"I've got a question," Torra said, informing its companions that the next thing it typed would be its own thoughts. It typed, "Our history says that you disappeared just a few hours after the first hyper bomb detonated. This was years before parallel space and hyper holes were even named. How do you know what they're called?"
Torra's hands flew into action of their own accord once more. "I told you I exist everywhere. In deep space, in the interiors of stars and planets, inside other people's bodies . . . and in regular offices and libraries. Any place a display screen gives off light, or light reflects off a piece of paper, I can read it. I tried to read every paper on phased antimatter bombs and the holes they punch in space as soon as it was published, and a few of them even before that. I've become quite the self-taught expert in the field of parallel space physics, if I do say so myself."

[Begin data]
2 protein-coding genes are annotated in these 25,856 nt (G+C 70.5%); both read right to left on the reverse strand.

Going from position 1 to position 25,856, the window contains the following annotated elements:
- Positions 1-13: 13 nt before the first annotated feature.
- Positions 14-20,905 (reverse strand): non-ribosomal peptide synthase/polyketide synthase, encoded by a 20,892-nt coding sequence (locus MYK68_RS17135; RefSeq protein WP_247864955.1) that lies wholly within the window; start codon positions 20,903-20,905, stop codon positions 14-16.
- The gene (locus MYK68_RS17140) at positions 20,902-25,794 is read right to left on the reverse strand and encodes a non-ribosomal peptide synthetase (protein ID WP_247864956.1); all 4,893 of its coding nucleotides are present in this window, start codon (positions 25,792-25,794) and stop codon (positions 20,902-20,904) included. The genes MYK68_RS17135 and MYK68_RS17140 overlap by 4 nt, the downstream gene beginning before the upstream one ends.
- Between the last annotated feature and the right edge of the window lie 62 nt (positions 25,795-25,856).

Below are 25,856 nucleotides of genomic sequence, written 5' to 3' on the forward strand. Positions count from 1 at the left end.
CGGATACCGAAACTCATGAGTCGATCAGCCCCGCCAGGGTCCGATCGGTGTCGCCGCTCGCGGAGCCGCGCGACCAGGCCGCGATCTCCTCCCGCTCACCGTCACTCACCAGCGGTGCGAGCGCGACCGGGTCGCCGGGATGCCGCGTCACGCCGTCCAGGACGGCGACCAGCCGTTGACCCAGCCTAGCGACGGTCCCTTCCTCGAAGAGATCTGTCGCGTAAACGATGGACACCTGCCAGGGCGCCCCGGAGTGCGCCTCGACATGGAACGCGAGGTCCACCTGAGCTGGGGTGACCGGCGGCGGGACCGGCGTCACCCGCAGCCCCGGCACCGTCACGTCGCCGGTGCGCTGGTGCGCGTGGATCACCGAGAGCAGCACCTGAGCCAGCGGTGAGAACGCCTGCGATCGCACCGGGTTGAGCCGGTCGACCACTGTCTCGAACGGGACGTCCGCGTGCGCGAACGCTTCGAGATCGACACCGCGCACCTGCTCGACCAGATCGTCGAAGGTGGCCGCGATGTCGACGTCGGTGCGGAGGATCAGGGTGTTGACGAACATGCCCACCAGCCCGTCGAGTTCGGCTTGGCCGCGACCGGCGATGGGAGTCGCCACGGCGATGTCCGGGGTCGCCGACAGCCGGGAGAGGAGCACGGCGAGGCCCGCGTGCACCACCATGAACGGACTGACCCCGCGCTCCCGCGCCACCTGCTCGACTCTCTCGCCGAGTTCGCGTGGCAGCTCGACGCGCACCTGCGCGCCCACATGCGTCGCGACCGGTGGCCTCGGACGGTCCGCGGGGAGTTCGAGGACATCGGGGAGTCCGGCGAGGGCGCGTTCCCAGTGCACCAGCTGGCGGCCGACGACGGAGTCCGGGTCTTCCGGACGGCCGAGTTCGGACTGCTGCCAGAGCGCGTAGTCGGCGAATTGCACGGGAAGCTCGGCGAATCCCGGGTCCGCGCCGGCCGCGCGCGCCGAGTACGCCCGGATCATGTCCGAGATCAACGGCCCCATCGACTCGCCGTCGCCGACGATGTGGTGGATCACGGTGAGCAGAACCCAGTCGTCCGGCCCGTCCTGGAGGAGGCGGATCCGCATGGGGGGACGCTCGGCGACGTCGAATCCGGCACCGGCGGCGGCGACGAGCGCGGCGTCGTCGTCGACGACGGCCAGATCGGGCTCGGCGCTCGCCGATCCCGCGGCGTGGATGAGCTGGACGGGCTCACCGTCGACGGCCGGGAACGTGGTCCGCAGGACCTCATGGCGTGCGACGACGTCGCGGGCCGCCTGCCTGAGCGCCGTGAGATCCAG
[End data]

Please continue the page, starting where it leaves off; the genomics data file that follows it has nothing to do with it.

Jennifer typed, "So, you're aware of everything going on everywhere at once?"
Torra's hands channelled Arnold's words onto the keyboard again: "No. I can only focus my attention on one location at a time. Although I can switch to any new location instantly."
"And me?" the Centaurian enunciated, not wanting to type this personal question. "How do you control me?"
"I don't know that either," its hands typed. "I've being putting myself inside other people's heads for decades. I can't read others' thoughts, but I was hoping some of my thoughts would get "picked up". I had some barely-noticeable success in the early years when some investigators came to study the UV Ceti IV hyper hole, but it only lasted when they were nearby. However it works, it seems to come out of the hyper hole I entered. It took me decades to be able to stretch any kind of mental influence as far as another star system. With you I finally got lucky. And just in time, it would seem."
"Just in time?" Jennifer typed, visibly nervous. "Just in time for what, precisely? You said everything was going to end soon. *Everything*?"
"The supermassive black hole at the center of the Milky Way," Torra typed. "Sagittarius A*. It's nearly 4.4 million solar masses right now. It's close to the upper mass limit for a black hole."